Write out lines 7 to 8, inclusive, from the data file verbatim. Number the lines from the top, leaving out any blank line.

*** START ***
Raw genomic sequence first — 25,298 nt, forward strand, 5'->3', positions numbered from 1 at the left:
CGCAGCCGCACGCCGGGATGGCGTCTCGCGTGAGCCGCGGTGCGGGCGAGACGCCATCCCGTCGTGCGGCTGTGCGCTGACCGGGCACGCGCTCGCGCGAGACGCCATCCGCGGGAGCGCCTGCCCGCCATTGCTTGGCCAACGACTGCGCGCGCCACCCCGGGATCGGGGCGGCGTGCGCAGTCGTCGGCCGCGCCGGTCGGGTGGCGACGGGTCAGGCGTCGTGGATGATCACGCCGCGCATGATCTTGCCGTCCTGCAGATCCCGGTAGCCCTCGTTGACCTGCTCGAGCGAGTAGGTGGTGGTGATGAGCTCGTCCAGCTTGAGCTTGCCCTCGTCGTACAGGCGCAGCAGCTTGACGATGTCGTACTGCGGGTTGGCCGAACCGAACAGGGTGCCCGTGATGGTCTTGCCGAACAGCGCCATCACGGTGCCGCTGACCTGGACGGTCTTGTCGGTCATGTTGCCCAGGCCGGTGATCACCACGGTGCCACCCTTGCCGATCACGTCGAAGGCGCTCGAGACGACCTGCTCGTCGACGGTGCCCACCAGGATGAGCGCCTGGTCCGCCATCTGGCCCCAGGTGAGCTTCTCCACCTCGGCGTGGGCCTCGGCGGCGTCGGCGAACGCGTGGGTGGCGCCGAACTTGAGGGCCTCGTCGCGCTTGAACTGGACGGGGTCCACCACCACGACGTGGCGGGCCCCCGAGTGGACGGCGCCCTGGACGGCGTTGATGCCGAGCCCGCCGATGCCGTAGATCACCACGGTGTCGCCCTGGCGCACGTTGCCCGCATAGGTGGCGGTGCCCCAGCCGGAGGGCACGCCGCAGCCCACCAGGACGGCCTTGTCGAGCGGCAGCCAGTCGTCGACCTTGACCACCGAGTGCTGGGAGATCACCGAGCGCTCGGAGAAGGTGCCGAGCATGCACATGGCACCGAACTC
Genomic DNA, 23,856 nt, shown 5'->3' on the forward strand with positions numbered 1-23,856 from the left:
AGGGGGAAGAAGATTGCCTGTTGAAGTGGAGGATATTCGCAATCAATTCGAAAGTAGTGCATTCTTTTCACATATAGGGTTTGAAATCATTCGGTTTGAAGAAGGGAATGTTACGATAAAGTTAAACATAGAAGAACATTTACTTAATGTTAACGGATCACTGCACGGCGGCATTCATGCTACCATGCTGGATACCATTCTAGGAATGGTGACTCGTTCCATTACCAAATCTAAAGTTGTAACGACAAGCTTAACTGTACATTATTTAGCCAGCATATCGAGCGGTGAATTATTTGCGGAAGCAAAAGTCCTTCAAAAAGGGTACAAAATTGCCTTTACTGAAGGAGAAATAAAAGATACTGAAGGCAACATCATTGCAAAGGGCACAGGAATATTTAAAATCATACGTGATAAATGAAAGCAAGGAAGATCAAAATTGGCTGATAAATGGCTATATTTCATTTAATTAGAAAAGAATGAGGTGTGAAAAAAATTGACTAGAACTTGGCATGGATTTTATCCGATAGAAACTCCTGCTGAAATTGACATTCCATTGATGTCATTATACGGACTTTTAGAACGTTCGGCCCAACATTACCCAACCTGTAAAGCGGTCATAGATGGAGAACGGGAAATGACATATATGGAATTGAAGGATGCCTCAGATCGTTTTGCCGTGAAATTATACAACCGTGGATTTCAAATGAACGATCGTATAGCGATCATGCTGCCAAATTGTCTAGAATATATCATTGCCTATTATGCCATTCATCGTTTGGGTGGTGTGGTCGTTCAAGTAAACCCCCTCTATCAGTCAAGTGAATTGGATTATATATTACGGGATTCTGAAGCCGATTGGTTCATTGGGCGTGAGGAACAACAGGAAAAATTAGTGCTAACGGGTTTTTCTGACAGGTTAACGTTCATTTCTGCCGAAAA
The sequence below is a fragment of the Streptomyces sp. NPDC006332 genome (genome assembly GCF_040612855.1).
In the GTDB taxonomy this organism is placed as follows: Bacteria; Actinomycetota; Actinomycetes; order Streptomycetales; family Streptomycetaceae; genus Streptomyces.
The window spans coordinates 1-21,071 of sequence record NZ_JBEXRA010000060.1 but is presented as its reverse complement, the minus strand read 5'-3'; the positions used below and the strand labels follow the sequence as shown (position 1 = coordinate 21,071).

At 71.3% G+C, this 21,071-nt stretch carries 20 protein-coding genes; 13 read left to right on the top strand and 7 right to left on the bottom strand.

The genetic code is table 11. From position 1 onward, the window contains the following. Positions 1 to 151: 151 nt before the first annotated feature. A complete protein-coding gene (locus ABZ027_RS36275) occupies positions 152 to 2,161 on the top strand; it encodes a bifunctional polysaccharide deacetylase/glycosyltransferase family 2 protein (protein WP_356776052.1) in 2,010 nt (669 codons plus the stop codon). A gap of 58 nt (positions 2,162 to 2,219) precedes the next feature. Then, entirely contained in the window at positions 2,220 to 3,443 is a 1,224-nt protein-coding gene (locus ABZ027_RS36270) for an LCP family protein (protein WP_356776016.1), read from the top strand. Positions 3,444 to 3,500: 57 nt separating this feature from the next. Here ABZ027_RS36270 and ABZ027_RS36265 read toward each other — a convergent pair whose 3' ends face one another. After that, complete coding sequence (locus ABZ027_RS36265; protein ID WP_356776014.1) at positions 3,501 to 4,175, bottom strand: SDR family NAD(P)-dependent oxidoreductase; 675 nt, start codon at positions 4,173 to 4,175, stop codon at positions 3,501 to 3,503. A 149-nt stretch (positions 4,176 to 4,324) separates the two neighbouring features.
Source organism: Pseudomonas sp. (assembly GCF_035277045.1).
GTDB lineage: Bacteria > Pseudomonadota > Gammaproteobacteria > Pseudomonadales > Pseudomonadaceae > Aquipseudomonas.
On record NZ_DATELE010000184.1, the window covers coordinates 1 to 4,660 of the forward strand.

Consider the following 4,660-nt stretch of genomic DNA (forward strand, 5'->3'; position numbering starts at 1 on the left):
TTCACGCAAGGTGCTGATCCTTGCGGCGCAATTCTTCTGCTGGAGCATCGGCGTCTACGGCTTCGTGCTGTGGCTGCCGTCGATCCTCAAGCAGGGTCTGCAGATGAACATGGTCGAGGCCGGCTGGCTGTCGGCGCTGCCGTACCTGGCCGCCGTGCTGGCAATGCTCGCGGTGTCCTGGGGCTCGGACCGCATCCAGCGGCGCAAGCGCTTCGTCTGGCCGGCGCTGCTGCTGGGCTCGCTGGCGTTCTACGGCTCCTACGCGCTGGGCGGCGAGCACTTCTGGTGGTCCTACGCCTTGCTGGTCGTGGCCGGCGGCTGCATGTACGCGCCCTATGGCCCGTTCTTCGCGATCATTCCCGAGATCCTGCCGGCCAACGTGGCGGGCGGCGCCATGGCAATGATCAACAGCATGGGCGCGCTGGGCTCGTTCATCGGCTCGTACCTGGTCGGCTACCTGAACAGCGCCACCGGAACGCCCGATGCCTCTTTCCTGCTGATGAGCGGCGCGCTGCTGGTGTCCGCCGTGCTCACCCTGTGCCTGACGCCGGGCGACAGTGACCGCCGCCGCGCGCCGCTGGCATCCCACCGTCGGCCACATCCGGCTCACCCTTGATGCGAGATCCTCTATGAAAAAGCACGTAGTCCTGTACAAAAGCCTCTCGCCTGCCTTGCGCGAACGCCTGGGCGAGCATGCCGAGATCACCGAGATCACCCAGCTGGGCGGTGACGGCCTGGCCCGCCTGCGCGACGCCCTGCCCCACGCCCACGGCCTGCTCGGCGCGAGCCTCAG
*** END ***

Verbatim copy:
The window spans coordinates 1-21,071 of sequence record NZ_JBEXRA010000060.1 but is presented as its reverse complement, the minus strand read 5'-3'; the positions used below and the strand labels follow the sequence as shown (position 1 = coordinate 21,071).

At 71.3% G+C, this 21,071-nt stretch carries 20 protein-coding genes; 13 read left to right on the top strand and 7 right to left on the bottom strand.